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Migrants living in NY
April 12, 2024

An Ode to the Masses!

The Future of Afrobeats
Egypt Terry
Digital Art by Egypt Terry

“You cannot sing African music in proper English.” -Fela Kuti

Early this February, South African songwriter and singer Tyla, was honored with the Best African Music Performance award for her hit song ‘Water’ at the 2024 Grammys. Among her nominees were ‘City Boyz’ – Burna Boy, ‘Ampiano’ – Asake and ‘Unavailable’- Davido. At the 2021 Grammys, Burna Boy, an upcoming Nigerian artist at the time, won the Best Global Music award for his recently released album Twice as Tall.

Spotify has reported a 500% increase of Afrobeat listeners between 2017-2022, titling it as one of the most streamed music genres on the platform, at a ‘whopping 43%’.

This in itself incited a lot of pride and notoriety across the diaspora as more and more African artists are becoming recognized and awarded among others in such an honorable fashion.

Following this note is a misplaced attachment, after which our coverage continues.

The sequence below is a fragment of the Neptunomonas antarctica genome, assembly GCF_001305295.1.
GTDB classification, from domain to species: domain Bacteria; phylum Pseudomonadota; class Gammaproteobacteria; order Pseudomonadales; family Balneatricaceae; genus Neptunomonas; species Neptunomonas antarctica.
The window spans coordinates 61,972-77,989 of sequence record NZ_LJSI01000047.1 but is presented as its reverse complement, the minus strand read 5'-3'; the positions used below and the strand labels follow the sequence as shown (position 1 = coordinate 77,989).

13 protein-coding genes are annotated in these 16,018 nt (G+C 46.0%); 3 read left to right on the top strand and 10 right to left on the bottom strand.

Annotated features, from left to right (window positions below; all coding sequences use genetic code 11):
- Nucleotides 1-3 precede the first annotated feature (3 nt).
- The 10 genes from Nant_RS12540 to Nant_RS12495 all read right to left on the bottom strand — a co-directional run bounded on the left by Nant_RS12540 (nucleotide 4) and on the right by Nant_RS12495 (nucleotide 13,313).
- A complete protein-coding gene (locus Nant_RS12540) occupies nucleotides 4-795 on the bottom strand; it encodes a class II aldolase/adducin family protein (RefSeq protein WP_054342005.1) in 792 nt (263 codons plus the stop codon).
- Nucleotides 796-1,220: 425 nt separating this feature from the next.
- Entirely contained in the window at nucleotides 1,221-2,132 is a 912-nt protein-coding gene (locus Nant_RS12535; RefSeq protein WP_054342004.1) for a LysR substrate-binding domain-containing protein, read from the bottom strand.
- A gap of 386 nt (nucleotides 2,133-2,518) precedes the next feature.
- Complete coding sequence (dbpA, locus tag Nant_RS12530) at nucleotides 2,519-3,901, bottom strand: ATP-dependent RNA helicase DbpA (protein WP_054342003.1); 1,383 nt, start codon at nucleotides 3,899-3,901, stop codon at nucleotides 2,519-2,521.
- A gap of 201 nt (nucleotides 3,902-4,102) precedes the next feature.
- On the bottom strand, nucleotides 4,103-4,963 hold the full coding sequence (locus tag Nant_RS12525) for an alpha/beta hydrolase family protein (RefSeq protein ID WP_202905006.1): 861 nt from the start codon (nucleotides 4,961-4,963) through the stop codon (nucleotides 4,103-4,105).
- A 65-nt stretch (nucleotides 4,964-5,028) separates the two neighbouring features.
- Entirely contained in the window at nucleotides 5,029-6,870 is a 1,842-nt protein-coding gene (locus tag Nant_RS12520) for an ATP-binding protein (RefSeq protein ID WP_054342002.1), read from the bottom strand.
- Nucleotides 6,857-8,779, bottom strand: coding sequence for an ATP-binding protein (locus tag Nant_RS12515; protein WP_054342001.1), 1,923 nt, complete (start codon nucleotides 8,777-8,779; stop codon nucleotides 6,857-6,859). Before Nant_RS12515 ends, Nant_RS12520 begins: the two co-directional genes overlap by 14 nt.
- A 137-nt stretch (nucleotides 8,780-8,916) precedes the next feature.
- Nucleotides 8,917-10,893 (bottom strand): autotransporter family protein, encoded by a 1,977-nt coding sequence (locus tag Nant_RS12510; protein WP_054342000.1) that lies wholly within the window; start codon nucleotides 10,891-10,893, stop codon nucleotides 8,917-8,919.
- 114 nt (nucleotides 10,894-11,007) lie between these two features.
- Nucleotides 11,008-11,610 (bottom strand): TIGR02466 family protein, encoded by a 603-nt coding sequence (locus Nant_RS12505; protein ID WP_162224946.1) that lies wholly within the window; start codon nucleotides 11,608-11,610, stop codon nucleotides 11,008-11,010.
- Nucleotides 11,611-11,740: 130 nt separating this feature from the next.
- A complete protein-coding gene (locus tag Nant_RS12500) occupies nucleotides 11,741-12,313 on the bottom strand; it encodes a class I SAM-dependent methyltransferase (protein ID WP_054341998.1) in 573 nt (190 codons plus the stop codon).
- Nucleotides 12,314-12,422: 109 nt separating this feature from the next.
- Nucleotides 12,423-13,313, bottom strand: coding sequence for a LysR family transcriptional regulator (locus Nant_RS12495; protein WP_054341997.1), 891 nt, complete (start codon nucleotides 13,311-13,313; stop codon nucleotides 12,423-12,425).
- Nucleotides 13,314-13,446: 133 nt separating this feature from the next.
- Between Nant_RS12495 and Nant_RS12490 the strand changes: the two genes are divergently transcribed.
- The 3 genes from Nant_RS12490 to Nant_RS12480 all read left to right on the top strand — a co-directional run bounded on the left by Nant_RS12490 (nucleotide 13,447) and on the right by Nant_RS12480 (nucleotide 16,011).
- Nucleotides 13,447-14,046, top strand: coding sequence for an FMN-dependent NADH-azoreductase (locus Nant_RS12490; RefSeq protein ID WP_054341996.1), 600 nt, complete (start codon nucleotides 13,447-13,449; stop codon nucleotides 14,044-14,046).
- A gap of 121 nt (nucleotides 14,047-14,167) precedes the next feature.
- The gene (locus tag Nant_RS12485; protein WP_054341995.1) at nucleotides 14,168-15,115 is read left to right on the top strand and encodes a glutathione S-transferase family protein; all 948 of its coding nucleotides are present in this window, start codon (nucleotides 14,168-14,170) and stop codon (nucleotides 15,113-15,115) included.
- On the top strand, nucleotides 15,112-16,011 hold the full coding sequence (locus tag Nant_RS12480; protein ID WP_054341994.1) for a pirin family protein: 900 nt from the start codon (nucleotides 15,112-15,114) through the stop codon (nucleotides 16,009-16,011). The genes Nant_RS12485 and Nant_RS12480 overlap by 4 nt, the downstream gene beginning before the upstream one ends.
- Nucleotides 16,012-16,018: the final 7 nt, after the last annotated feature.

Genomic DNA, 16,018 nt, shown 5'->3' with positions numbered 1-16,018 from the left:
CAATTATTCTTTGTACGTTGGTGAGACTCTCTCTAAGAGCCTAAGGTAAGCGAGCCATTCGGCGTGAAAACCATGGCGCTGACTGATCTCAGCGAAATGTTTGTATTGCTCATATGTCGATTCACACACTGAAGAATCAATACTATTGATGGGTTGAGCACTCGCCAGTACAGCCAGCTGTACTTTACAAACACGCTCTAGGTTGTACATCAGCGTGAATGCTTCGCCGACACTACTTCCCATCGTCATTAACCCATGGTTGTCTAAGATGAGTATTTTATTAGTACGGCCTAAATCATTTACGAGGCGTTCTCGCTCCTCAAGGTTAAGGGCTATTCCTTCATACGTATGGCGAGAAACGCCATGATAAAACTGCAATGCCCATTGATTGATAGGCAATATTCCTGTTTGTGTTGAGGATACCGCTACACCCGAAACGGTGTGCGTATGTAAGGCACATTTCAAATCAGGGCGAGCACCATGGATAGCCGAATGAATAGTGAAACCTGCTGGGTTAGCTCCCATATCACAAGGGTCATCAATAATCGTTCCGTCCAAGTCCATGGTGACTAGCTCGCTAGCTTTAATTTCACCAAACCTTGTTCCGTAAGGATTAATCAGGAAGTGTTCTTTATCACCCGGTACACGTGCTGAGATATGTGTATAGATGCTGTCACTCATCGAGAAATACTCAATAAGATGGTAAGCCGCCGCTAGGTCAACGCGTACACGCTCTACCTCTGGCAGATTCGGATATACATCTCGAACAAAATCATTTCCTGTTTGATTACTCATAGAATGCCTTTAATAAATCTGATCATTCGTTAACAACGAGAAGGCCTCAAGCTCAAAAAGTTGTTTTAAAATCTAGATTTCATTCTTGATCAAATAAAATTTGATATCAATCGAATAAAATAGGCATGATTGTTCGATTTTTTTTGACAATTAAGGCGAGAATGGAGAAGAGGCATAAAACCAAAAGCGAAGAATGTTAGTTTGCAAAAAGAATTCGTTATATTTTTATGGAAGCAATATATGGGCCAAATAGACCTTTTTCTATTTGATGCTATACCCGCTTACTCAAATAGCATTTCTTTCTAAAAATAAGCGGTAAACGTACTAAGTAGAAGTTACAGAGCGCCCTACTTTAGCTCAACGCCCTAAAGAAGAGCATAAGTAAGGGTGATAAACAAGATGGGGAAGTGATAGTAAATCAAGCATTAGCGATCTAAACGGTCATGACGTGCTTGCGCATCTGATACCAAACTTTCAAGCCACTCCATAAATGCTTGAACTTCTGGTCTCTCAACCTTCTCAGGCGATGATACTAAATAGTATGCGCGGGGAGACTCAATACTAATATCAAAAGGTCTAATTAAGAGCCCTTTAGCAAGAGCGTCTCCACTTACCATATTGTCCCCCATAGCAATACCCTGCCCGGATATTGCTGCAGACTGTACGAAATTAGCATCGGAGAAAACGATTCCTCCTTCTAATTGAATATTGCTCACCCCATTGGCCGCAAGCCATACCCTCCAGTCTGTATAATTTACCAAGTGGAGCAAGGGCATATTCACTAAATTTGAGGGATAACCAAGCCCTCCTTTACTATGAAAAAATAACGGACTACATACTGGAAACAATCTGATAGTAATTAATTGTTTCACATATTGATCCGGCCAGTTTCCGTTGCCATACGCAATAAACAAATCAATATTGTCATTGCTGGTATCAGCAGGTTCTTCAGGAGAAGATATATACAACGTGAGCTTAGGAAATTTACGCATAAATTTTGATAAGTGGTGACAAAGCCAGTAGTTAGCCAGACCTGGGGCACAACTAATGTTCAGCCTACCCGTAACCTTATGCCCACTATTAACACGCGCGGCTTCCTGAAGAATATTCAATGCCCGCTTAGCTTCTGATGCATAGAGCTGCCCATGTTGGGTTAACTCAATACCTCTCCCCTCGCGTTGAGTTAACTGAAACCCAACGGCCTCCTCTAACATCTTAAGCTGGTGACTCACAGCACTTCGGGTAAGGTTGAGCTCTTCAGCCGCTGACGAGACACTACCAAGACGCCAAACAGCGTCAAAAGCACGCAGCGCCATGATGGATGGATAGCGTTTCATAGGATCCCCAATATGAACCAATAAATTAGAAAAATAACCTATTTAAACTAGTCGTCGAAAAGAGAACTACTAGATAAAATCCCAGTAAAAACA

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Father of Afro-Beats

Afrobeats was first coined in the early 1960s by Nigerian artist Fela Anikulapo Kuti (The Father of Afrobeats) and his band, originally known as Koola Lobitos, to categorize his evolving experimentations with the contemporary sound of the time. In his music, he fused traditional roots of African music, such as drums and the mother tongue, revolutionary lyricism, techno beats and the instrumentals of soul & jazz, to create a crossover of musical liberation and cultural explosion. Other artists that have experimented with Kuti’s sound during the early 60’s-mid 70’s were the Liadju Sisters, King Saha, The Funkees, who were primarily Rock and Afrobeat inspired, and Tony Allen, Kuti’s drummer.

His inspiration for the birth of this revolutionary category was to differentiate the substance within his music compared to co-existing American artists of the time, such as James Brown. Although he was inspired by the technical aspects of funk and others, he prided himself on his ability to blend the fundamentals of his unique culture with the core of the 60/70’s melodic style.

Afro-Beats Across the Diaspora

The genre has since then evolved, seen primarily in the UK, Nigeria and Ghana during the 2000s-2010s, and has become more infused with other pre-existing genres such as Hip-Hop and R&B, which we see more actively in todays’ music. Fela’s impact is reflected in the roster of known names who have sampled his beats for the foundation of their songs, like Missy Elliot, Kanye West and J. Cole.